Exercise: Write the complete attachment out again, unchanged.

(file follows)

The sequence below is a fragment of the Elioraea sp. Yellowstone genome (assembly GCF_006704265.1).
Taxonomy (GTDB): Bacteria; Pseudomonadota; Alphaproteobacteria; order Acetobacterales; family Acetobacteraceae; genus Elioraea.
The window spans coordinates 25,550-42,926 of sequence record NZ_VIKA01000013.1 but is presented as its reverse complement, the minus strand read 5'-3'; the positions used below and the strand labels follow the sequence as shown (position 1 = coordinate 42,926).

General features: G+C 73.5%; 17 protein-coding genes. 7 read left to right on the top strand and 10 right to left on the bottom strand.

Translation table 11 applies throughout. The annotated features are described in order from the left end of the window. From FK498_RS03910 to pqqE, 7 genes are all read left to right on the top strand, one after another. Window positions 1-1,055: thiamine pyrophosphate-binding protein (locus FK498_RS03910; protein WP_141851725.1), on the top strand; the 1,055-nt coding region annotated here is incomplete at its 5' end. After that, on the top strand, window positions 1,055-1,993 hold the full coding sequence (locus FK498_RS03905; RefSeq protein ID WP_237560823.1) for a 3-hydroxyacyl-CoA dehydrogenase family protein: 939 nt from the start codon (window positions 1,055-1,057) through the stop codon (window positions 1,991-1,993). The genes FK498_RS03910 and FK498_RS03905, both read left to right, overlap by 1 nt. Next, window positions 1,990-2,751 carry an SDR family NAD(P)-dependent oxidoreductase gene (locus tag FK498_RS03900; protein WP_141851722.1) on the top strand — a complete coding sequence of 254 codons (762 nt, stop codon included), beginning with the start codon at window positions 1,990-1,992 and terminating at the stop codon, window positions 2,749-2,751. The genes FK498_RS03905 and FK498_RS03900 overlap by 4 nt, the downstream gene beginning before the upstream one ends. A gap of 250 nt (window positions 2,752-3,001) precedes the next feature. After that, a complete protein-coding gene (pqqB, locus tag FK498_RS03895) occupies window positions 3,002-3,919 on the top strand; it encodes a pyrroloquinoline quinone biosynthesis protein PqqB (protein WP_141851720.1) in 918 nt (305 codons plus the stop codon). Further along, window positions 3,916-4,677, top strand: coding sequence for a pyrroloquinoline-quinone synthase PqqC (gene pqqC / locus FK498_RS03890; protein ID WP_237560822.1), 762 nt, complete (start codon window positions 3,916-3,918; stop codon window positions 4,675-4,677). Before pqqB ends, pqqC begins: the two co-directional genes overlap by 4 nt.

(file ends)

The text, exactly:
The sequence below is a fragment of the Elioraea sp. Yellowstone genome (assembly GCF_006704265.1).
Taxonomy (GTDB): Bacteria; Pseudomonadota; Alphaproteobacteria; order Acetobacterales; family Acetobacteraceae; genus Elioraea.
The window spans coordinates 25,550-42,926 of sequence record NZ_VIKA01000013.1 but is presented as its reverse complement, the minus strand read 5'-3'; the positions used below and the strand labels follow the sequence as shown (position 1 = coordinate 42,926).

General features: G+C 73.5%; 17 protein-coding genes. 7 read left to right on the top strand and 10 right to left on the bottom strand.

Translation table 11 applies throughout. The annotated features are described in order from the left end of the window. From FK498_RS03910 to pqqE, 7 genes are all read left to right on the top strand, one after another. Window positions 1-1,055: thiamine pyrophosphate-binding protein (locus FK498_RS03910; protein WP_141851725.1), on the top strand; the 1,055-nt coding region annotated here is incomplete at its 5' end. After that, on the top strand, window positions 1,055-1,993 hold the full coding sequence (locus FK498_RS03905; RefSeq protein ID WP_237560823.1) for a 3-hydroxyacyl-CoA dehydrogenase family protein: 939 nt from the start codon (window positions 1,055-1,057) through the stop codon (window positions 1,991-1,993). The genes FK498_RS03910 and FK498_RS03905, both read left to right, overlap by 1 nt. Next, window positions 1,990-2,751 carry an SDR family NAD(P)-dependent oxidoreductase gene (locus tag FK498_RS03900; protein WP_141851722.1) on the top strand — a complete coding sequence of 254 codons (762 nt, stop codon included), beginning with the start codon at window positions 1,990-1,992 and terminating at the stop codon, window positions 2,749-2,751. The genes FK498_RS03905 and FK498_RS03900 overlap by 4 nt, the downstream gene beginning before the upstream one ends. A gap of 250 nt (window positions 2,752-3,001) precedes the next feature. After that, a complete protein-coding gene (pqqB, locus tag FK498_RS03895) occupies window positions 3,002-3,919 on the top strand; it encodes a pyrroloquinoline quinone biosynthesis protein PqqB (protein WP_141851720.1) in 918 nt (305 codons plus the stop codon). Further along, window positions 3,916-4,677, top strand: coding sequence for a pyrroloquinoline-quinone synthase PqqC (gene pqqC / locus FK498_RS03890; protein ID WP_237560822.1), 762 nt, complete (start codon window positions 3,916-3,918; stop codon window positions 4,675-4,677). Before pqqB ends, pqqC begins: the two co-directional genes overlap by 4 nt.